One of the secrets of successful show work is careful preparation on the day before the show. Choose the flowers and container and any accessories unhurriedly. If you intend to do more than one arrangement, keep the materials for each in separate buckets or jugs.

Sort out your containers, and secure wire netting or pinholders firmly inside the chosen ones. Put with them a small watering can with a long spout. Check up to see that you have everything you need.

Working at Home

I have found that if a show is not too far from home it is best to do the arrangement at home, rather than in the show tent. (That is, unless the schedule and rules of the show specify that all work must be done on the spot.) If you are at all nervous or highly-strung you will prob

ably work best at home. At most shows you will have to put up your exhibit early in the morning (usually before 11 a.m.), so an added advantage of doing the work at home is that you can do it the previous evening and avoid the risk of an early-morning scramble.

In such a case, the flowers and leaves need to be picked or bought the morning before the show, any buds tied, a long drink given throughout the afternoon, and the arrangement produced in the evening. The completed design should have its water level checked and should finally be placed in the coolest and darkest spot you can find. In hot weather, sprinkle the flowers with water.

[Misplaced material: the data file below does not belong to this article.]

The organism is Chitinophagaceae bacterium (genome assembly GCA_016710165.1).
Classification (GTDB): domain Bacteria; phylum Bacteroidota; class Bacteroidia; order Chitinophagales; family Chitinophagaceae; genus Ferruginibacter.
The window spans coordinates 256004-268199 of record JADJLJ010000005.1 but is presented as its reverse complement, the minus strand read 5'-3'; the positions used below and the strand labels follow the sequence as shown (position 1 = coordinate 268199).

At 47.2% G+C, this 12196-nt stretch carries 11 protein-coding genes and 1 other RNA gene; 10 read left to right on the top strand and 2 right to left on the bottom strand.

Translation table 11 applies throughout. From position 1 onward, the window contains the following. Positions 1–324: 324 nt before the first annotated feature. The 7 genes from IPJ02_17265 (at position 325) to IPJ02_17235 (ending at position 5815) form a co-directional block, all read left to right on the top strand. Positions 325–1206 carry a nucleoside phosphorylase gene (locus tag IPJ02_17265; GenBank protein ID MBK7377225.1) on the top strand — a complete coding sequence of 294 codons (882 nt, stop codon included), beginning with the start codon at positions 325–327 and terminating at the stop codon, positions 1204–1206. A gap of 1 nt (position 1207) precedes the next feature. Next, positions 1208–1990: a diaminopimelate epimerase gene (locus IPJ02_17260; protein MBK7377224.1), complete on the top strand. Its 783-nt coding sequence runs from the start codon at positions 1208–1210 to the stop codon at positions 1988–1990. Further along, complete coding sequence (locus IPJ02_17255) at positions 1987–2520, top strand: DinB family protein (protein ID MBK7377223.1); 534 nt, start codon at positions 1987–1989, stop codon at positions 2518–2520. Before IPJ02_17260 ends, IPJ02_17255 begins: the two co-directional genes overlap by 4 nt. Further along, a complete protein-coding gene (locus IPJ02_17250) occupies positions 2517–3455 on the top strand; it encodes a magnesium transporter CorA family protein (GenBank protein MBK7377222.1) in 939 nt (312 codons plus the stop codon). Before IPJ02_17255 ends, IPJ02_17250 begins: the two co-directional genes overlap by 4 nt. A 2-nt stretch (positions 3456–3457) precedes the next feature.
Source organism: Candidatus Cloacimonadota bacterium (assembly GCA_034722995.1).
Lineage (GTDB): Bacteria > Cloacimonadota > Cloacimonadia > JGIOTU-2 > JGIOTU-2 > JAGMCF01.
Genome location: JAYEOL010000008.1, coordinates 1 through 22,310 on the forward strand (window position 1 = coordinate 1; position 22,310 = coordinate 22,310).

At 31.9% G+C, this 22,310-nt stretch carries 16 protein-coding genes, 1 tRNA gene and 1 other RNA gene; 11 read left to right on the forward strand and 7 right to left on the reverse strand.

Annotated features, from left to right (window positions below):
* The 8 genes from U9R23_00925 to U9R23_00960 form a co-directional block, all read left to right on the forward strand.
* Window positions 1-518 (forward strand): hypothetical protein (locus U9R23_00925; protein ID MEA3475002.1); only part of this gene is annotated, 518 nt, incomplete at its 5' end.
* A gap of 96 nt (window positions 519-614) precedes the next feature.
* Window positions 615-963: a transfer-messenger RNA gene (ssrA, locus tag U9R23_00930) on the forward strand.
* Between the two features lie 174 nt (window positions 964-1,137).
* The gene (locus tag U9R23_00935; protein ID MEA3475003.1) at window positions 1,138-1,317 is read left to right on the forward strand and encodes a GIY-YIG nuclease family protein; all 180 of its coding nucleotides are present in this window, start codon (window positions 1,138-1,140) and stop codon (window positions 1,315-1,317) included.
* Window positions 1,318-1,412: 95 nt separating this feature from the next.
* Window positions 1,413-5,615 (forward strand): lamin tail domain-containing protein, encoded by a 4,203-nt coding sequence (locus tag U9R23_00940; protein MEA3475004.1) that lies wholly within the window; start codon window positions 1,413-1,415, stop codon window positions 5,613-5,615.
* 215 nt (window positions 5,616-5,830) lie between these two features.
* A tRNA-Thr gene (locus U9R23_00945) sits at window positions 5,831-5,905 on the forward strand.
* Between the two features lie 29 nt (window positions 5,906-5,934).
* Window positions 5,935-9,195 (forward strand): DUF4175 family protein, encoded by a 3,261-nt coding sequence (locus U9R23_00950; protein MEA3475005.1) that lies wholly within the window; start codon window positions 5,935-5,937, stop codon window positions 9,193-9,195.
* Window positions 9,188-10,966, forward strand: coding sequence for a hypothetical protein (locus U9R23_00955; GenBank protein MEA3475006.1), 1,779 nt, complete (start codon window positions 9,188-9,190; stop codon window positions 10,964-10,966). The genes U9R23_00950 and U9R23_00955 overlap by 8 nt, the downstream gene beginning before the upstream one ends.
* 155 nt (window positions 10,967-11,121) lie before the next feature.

Enthusiastic beginners have been known to arrive at a show bearing two arrangements for one class, having done the two at home and then found it impossible to decide which to enter. They often ask whether they can submit both, but this is rarely allowed. Some shows even limit entries in each class to one person per family, so as to be scrupulously fair to all competitors.

A Popular Class

To judge from many hundreds of letters I’ve received, one of the most popular show classes ever devised is ‘An Arrangement for a Hot Day.’ But though it is such a favourite with organisers and committees, many exhibitors ask ‘What does it mean? ‘

The title simply means an arrangement of flowers in cool, refreshing colours, such as white, blue and green. Any colours and textures, in fact, which make you feel cool. The hot colours (orange, red, deep pink, tan, etc.) are unsuitable.

The container for this class is an important consideration. Remember that silver looks cooler than brass or copper. A mirror, as a base under the container, reflects

 

light and gives an impression of coolness and tranquillity. Water always looks cool, so you could use a long shallow container with the arrangement at one end, leaving an expanse of clear water.